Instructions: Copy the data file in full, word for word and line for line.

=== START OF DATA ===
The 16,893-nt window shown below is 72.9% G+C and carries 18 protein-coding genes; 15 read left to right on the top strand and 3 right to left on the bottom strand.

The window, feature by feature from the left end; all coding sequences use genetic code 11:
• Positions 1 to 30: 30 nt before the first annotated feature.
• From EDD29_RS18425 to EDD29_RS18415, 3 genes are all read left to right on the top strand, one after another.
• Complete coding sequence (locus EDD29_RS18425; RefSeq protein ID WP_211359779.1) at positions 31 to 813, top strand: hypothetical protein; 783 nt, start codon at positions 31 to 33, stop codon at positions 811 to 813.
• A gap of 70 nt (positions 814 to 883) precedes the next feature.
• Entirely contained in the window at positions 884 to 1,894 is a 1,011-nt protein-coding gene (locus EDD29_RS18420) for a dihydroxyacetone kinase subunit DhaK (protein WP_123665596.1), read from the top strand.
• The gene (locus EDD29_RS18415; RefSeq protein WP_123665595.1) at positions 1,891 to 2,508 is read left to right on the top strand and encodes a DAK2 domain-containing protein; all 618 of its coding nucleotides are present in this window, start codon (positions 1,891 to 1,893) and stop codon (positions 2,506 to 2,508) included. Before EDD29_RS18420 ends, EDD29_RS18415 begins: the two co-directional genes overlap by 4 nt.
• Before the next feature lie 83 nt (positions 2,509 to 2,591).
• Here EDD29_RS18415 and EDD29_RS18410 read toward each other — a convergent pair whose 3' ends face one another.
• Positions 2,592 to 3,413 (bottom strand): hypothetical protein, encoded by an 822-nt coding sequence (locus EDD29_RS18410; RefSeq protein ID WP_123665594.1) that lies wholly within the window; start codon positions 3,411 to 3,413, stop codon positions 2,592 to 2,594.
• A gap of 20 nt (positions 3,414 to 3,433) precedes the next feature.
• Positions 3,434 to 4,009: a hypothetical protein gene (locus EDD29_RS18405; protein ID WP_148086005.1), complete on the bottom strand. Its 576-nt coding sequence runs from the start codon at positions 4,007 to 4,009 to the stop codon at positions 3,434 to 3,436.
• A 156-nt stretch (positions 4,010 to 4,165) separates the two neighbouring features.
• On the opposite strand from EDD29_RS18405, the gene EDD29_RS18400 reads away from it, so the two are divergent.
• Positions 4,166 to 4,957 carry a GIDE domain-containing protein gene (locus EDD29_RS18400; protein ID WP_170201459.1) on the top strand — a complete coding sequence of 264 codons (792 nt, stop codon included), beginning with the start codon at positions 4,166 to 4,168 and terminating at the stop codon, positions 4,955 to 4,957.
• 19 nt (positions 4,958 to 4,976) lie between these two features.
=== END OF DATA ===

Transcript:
The 16,893-nt window shown below is 72.9% G+C and carries 18 protein-coding genes; 15 read left to right on the top strand and 3 right to left on the bottom strand.

The window, feature by feature from the left end; all coding sequences use genetic code 11:
• Positions 1 to 30: 30 nt before the first annotated feature.
• From EDD29_RS18425 to EDD29_RS18415, 3 genes are all read left to right on the top strand, one after another.
• Complete coding sequence (locus EDD29_RS18425; RefSeq protein ID WP_211359779.1) at positions 31 to 813, top strand: hypothetical protein; 783 nt, start codon at positions 31 to 33, stop codon at positions 811 to 813.
• A gap of 70 nt (positions 814 to 883) precedes the next feature.
• Entirely contained in the window at positions 884 to 1,894 is a 1,011-nt protein-coding gene (locus EDD29_RS18420) for a dihydroxyacetone kinase subunit DhaK (protein WP_123665596.1), read from the top strand.
• The gene (locus EDD29_RS18415; RefSeq protein WP_123665595.1) at positions 1,891 to 2,508 is read left to right on the top strand and encodes a DAK2 domain-containing protein; all 618 of its coding nucleotides are present in this window, start codon (positions 1,891 to 1,893) and stop codon (positions 2,506 to 2,508) included. Before EDD29_RS18420 ends, EDD29_RS18415 begins: the two co-directional genes overlap by 4 nt.
• Before the next feature lie 83 nt (positions 2,509 to 2,591).
• Here EDD29_RS18415 and EDD29_RS18410 read toward each other — a convergent pair whose 3' ends face one another.
• Positions 2,592 to 3,413 (bottom strand): hypothetical protein, encoded by an 822-nt coding sequence (locus EDD29_RS18410; RefSeq protein ID WP_123665594.1) that lies wholly within the window; start codon positions 3,411 to 3,413, stop codon positions 2,592 to 2,594.
• A gap of 20 nt (positions 3,414 to 3,433) precedes the next feature.
• Positions 3,434 to 4,009: a hypothetical protein gene (locus EDD29_RS18405; protein ID WP_148086005.1), complete on the bottom strand. Its 576-nt coding sequence runs from the start codon at positions 4,007 to 4,009 to the stop codon at positions 3,434 to 3,436.
• A 156-nt stretch (positions 4,010 to 4,165) separates the two neighbouring features.
• On the opposite strand from EDD29_RS18405, the gene EDD29_RS18400 reads away from it, so the two are divergent.
• Positions 4,166 to 4,957 carry a GIDE domain-containing protein gene (locus EDD29_RS18400; protein ID WP_170201459.1) on the top strand — a complete coding sequence of 264 codons (792 nt, stop codon included), beginning with the start codon at positions 4,166 to 4,168 and terminating at the stop codon, positions 4,955 to 4,957.
• 19 nt (positions 4,958 to 4,976) lie between these two features.